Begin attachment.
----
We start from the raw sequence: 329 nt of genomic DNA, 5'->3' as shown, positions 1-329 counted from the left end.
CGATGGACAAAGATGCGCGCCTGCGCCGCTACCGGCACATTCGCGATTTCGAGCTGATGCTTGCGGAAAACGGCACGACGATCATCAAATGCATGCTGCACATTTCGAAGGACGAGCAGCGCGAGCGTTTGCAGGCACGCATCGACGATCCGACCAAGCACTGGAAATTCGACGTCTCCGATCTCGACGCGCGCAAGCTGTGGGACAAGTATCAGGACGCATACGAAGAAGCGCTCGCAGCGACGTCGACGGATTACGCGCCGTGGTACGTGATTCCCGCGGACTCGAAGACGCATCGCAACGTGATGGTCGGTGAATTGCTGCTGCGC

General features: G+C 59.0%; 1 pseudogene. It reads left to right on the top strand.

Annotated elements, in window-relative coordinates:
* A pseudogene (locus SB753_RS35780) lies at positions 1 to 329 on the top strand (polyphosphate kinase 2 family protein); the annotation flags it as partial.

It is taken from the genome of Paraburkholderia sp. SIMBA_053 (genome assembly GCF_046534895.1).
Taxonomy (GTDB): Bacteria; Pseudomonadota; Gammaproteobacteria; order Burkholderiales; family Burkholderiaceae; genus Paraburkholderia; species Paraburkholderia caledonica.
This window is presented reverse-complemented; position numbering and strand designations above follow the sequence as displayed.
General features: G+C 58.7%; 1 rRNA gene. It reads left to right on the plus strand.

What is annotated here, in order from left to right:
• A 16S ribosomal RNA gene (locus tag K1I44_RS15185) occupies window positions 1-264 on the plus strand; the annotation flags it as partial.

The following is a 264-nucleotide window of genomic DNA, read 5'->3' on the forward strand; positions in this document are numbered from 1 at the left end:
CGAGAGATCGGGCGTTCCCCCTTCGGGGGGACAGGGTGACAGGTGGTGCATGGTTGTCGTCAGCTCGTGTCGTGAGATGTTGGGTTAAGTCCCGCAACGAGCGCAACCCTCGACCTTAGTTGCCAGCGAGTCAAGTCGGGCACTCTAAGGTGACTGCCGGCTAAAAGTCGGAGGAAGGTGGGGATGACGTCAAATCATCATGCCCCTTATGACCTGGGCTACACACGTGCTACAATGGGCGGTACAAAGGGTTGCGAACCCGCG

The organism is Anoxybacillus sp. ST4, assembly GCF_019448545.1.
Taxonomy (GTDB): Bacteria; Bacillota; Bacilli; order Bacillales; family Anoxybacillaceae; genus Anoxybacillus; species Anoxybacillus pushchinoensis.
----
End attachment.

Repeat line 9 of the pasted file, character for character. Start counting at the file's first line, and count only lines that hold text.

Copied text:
General features: G+C 58.7%; 1 rRNA gene. It reads left to right on the plus strand.